B) 1 Chronicles
                         VI) Ten uses in:
                              A) Joshua
               b. Returning to the Jebusite taunt, there’s some confusion as to why the Jebusites
                   would say this.
                    i. The most accepted reading seems to indicate Jebusite confidence in their
                        fortress walls.
                         I) If read this way, they claimed their walls were so strong that even the disabled
                             could defend the city against David.
                              A) The ancient Jebusites did not adhere to modern political correctness.
                    ii. Less accepted readings are that “the Blind and the lame”:
                         I) referred to a banishment of priests and worshippers with physical defects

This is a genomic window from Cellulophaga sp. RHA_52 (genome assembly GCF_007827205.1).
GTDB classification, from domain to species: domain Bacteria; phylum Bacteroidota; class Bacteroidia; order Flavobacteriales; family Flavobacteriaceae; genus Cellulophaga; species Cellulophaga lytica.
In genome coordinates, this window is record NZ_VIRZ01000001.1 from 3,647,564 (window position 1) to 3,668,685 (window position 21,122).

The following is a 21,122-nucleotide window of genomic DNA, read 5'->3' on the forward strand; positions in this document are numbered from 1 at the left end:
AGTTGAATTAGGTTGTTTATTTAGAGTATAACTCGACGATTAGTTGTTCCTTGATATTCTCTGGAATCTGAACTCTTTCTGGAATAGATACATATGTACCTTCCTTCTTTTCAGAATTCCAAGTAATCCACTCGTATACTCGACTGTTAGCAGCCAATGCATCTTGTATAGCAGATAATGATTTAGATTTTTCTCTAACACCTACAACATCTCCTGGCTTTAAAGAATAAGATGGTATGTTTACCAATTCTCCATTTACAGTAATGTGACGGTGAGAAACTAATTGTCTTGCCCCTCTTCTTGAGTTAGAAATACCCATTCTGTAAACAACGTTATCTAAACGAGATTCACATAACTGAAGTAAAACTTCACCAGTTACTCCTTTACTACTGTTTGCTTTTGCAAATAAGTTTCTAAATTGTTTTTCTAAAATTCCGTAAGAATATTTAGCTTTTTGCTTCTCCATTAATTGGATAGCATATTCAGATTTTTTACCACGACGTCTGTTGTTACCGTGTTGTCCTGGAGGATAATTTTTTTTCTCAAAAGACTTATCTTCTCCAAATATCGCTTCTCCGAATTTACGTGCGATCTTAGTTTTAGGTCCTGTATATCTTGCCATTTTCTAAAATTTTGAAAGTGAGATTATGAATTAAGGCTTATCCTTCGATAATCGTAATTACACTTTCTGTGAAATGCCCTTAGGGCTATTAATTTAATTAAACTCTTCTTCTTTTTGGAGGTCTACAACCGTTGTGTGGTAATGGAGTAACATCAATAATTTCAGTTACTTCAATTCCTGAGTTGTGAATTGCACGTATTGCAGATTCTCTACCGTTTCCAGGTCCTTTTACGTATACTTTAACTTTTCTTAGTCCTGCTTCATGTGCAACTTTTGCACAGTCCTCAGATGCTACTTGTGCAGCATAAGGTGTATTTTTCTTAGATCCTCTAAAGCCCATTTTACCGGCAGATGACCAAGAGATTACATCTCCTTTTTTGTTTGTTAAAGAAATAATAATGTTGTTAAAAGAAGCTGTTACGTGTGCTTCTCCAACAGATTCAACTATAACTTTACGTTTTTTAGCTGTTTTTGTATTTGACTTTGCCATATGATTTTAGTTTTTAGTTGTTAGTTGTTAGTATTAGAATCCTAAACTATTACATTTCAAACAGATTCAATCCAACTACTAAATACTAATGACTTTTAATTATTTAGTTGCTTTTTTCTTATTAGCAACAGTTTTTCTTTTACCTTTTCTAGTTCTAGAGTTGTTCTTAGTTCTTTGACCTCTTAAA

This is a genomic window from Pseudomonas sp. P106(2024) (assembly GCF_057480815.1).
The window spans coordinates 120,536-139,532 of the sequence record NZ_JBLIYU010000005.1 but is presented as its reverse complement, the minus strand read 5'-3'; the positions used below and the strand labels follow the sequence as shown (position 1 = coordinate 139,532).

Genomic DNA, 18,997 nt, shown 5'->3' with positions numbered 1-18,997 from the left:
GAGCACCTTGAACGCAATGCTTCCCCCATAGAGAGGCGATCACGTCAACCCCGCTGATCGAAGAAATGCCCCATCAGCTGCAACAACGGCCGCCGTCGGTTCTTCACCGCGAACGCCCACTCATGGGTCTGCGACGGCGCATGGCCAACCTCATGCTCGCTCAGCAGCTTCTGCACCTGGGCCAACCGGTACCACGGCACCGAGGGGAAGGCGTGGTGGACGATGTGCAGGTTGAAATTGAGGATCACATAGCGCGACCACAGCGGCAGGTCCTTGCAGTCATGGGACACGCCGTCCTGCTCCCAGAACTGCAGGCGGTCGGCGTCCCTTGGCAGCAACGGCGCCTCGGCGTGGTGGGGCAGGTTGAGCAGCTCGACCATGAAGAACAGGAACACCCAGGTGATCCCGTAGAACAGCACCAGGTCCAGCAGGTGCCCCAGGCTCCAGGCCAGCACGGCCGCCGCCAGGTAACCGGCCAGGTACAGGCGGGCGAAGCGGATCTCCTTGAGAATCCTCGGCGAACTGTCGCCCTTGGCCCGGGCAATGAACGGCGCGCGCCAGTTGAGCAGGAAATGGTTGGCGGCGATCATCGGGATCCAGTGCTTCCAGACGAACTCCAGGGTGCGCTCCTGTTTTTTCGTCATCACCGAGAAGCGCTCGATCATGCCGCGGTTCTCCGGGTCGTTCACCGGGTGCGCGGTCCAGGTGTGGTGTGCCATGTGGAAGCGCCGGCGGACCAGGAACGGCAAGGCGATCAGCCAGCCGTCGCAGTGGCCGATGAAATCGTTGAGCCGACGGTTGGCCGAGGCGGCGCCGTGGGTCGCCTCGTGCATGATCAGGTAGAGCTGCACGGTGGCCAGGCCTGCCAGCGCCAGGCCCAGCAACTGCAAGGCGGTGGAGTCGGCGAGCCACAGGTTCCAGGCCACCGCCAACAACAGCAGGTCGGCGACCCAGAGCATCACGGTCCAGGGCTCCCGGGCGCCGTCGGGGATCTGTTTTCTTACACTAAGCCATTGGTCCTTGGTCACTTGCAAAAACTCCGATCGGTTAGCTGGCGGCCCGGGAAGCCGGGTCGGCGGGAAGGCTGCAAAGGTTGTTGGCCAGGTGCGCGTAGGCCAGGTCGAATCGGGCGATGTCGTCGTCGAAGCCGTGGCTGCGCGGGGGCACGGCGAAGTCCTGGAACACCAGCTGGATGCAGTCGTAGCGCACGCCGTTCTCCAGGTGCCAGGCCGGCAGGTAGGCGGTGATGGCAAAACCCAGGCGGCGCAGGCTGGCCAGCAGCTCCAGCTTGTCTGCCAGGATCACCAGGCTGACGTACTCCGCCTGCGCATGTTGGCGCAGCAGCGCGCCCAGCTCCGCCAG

from Solomon’s Temple (two generations in the future).
                              A) Thus, a later editor’s justification for worship exclusion.
                                   1) This makes little logical sense.
                                        a) Why would a justification for temple exclusivity be inserted into
                                            Jerusalem’s origin story?
                                        b) This isn’t even a justification.
                                             i) Rather, a nonsensical complication within an unconnected story.
                         II) was some sort of magic spell to scare David off.